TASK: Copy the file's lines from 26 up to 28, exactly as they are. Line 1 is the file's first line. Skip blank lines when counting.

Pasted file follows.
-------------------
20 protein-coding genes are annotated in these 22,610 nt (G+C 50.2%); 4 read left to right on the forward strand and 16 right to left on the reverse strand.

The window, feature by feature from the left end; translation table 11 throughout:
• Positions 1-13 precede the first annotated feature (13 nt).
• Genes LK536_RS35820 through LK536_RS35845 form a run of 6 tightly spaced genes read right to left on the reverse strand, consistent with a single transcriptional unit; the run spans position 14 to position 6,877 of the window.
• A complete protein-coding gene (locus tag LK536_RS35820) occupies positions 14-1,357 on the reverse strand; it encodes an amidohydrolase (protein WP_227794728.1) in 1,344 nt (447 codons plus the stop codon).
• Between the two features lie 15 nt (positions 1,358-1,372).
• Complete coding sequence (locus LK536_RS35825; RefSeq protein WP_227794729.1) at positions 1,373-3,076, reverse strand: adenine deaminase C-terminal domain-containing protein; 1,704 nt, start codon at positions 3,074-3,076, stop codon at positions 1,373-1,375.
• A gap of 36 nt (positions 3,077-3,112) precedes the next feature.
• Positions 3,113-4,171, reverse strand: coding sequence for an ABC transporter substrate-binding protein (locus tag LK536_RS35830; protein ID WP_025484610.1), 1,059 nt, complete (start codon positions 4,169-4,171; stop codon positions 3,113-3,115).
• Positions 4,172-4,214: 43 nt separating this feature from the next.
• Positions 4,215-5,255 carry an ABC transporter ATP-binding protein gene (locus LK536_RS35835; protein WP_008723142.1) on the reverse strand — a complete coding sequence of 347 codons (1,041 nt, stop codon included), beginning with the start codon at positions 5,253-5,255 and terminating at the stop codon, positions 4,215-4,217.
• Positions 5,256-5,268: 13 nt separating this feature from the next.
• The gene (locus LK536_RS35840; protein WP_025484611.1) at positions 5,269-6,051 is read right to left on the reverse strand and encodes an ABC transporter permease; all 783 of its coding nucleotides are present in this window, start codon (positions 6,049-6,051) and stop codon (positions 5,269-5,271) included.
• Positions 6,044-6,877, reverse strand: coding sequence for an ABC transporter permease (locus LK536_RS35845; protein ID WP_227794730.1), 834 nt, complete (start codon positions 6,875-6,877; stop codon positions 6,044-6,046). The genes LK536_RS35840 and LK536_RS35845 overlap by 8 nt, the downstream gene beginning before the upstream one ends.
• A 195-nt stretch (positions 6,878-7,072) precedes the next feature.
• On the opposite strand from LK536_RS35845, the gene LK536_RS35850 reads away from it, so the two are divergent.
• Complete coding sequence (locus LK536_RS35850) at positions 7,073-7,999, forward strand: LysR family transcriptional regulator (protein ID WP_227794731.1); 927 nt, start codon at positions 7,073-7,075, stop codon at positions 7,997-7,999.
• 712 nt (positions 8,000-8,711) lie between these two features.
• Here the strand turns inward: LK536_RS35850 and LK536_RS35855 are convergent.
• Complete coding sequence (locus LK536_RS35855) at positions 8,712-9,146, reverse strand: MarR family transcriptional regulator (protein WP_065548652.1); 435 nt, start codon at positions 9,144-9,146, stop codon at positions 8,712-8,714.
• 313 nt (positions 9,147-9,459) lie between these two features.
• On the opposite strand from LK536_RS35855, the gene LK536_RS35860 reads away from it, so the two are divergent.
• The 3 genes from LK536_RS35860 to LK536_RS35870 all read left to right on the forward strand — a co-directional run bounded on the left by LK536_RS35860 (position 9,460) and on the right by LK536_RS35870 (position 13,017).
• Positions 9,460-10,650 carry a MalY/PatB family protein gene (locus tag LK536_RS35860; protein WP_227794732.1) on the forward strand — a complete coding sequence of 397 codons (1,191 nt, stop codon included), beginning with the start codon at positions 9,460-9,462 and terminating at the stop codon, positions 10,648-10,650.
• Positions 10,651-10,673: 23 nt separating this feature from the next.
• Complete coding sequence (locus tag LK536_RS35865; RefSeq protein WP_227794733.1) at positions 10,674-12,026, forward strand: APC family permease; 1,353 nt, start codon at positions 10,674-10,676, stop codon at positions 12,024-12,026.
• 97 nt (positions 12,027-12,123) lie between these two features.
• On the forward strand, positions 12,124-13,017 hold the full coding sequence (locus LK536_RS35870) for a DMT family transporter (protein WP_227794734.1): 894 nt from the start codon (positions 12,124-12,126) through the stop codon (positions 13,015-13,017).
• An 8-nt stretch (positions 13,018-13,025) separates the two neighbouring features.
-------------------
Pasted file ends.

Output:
• Complete coding sequence (locus tag LK536_RS35865; RefSeq protein WP_227794733.1) at positions 10,674-12,026, forward strand: APC family permease; 1,353 nt, start codon at positions 10,674-10,676, stop codon at positions 12,024-12,026.
• 97 nt (positions 12,027-12,123) lie between these two features.
• On the forward strand, positions 12,124-13,017 hold the full coding sequence (locus LK536_RS35870) for a DMT family transporter (protein WP_227794734.1): 894 nt from the start codon (positions 12,124-12,126) through the stop codon (positions 13,015-13,017).